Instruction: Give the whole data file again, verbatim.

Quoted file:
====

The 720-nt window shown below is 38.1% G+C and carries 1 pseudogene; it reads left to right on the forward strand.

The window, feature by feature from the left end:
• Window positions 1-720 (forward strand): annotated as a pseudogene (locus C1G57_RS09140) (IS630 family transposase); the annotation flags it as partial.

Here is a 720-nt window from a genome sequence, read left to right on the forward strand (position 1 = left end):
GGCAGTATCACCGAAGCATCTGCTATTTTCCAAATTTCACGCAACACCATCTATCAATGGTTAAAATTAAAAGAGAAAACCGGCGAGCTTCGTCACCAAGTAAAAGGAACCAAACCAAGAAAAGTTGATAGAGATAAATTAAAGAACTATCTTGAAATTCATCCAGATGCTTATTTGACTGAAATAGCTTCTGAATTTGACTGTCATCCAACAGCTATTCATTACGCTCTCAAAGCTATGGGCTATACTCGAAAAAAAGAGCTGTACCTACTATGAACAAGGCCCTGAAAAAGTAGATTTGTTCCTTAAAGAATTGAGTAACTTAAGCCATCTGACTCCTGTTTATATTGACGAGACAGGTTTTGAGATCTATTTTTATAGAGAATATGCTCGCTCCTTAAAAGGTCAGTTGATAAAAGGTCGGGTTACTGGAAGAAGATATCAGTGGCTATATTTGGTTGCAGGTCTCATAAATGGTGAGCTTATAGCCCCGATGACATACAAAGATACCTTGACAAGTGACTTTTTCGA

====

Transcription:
The 720-nt window shown below is 38.1% G+C and carries 1 pseudogene; it reads left to right on the forward strand.

The window, feature by feature from the left end:
• Window positions 1-720 (forward strand): annotated as a pseudogene (locus C1G57_RS09140) (IS630 family transposase); the annotation flags it as partial.

Here is a 720-nt window from a genome sequence, read left to right on the forward strand (position 1 = left end):
GGCAGTATCACCGAAGCATCTGCTATTTTCCAAATTTCACGCAACACCATCTATCAATGGTTAAAATTAAAAGAGAAAACCGGCGAGCTTCGTCACCAAGTAAAAGGAACCAAACCAAGAAAAGTTGATAGAGATAAATTAAAGAACTATCTTGAAATTCATCCAGATGCTTATTTGACTGAAATAGCTTCTGAATTTGACTGTCATCCAACAGCTATTCATTACGCTCTCAAAGCTATGGGCTATACTCGAAAAAAAGAGCTGTACCTACTATGAACAAGGCCCTGAAAAAGTAGATTTGTTCCTTAAAGAATTGAGTAACTTAAGCCATCTGACTCCTGTTTATATTGACGAGACAGGTTTTGAGATCTATTTTTATAGAGAATATGCTCGCTCCTTAAAAGGTCAGTTGATAAAAGGTCGGGTTACTGGAAGAAGATATCAGTGGCTATATTTGGTTGCAGGTCTCATAAATGGTGAGCTTATAGCCCCGATGACATACAAAGATACCTTGACAAGTGACTTTTTCGA